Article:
A few years ago I decided to search for a new front door that would be a better fit with the 1937 home in which I lived. The door that I would be replacing was more modern and did not really enhance the front entrance of this older home. In my quest I walked through many antique shops and was surprised to find that there were many doors available that would be just perfect for my home. I purchased one of these “old doors” brought it home and began a long process of removing the old stain, sanding and refinishing the door. The process took about 4 weeks and the door began to offer me somewhat of a daily meditation as I worked on it each evening.
The door had 6 small panes of glass toward the top. I thought about all the people over the years that gazed out these windows. People anticipating guests, looking for a letter from the mail carrier, checking on an unknown noise from outside, watching over the children and, given the age of the door, probably looking for the milk “man” and a bread delivery. My thoughts became a prayer as I reflected on those who had gazed through this glass with their hopes, joys and even fears. I prayed for all of us who would use this glass in the future to welcome others, look for surprises and make sure that all was safe. I now see these windows as somewhat sacred because they are blessed by the lives of those who have and who will peer through to better experience life’s gifts.
As I removed the hinges of the door I reflected on the history of this door opening and closing to allow family, friends and visitors to come and go as they shared in the lives of those within. The open door provided sunlight and fresh breezes. The closed door provided comfort, safety and warmth for the family within. I prayed that as the doors in my home, my work and the many buildings I visit swing open and closed that they bring loved ones together, encourage gatherings of people of peace and create a community of hospitality where all are welcome.
The door was solid oak, strong and heavy and the grain of the wood was beautiful. As I removed the original varnish and stain I found many nicks and scratches in the wood. Some of these could be sanded away and others had become part of the wood. I reflected on the life of this beautiful piece of wood. How we, like this door, are changed by the experiences of life that are around us. How all experiences, joyful ones and painful ones alike become part of us and can create in us a different, often more beautiful image. I was glad I could not eliminate the life markings on the door. These marks told me that much life had happened around this door. They offered me a sort of promise that many more lives would touch this door and this home.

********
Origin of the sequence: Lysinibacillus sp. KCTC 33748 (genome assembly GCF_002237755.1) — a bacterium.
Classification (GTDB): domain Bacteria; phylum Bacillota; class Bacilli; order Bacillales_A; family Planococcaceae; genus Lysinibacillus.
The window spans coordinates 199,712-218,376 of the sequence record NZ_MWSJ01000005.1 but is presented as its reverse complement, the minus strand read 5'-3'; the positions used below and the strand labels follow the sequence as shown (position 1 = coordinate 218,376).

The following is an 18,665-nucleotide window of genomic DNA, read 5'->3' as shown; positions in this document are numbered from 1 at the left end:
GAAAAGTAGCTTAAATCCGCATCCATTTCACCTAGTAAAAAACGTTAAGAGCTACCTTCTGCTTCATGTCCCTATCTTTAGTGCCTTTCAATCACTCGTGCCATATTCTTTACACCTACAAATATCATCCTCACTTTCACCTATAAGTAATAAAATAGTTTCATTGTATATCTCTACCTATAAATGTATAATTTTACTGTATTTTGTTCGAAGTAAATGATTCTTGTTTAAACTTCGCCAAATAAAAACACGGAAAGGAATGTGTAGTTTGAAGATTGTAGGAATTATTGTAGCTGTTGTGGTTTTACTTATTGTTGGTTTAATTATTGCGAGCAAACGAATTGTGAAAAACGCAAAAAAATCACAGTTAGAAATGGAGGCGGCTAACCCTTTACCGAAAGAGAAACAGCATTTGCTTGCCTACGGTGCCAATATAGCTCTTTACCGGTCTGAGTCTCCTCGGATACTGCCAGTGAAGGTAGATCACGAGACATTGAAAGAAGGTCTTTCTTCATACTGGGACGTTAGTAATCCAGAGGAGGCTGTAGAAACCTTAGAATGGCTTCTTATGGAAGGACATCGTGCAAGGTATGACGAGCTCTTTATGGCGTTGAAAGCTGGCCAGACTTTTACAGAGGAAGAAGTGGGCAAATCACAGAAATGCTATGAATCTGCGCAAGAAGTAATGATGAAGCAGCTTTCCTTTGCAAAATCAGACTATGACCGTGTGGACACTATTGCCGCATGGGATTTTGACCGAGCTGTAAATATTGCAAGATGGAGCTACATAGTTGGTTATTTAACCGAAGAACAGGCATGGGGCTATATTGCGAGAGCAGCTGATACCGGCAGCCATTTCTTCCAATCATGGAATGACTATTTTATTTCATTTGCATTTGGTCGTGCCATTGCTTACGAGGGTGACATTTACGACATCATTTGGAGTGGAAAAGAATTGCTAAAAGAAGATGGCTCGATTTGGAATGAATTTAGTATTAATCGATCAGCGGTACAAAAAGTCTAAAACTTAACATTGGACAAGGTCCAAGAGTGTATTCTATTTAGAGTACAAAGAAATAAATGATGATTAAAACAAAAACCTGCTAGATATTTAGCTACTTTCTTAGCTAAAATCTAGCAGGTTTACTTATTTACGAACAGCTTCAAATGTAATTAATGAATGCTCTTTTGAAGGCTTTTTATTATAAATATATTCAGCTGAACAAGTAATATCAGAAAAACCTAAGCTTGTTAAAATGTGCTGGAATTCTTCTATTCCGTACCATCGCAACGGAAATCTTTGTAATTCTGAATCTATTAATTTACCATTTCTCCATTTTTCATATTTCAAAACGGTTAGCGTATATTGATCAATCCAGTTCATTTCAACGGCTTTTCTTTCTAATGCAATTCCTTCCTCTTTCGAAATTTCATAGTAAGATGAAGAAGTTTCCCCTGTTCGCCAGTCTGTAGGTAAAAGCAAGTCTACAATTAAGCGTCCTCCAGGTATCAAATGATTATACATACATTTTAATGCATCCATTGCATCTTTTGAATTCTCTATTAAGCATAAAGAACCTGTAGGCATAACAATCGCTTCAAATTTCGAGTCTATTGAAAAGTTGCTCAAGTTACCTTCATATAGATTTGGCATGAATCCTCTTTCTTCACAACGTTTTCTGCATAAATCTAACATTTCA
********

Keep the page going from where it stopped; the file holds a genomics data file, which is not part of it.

My last task was to clean and polish the doorknob. The many hands that had grasped its round form had worn the brass finish away. This knob had probably been turned several thousand times to let people in or to send them away. I prayed that all future turnings, the comings and goings through this door, would be ones that honored the sacredness of creation and that furthered a world of peace, kindness and love.
My prayer is that the doors of our workplaces, our homes and the doors of our hearts constantly provide entryways for the building of a world where all are invited to pass through, and where even God would truly be at home.
A Summertime Prayer
It’s summer time again, a time of growth, new life, activity and recreation. Sometimes, Lord, those good things are overshadowed by intense heat, severe storms, flooding, worries about crops, and all the many things we deal with day to day such as war, financial concerns, possibly health concerns, family/friend issues etc.
You sit with me when I am in pain, you encircle me when I am anxious, you rejoice with me when I am happy. I know this Lord, help me to feel it as well as know it.
Lord, may I always remember that with you, I can focus on the present and move into the future confidently with the assurance that you will hold me in the bad times and share my joy in the good times.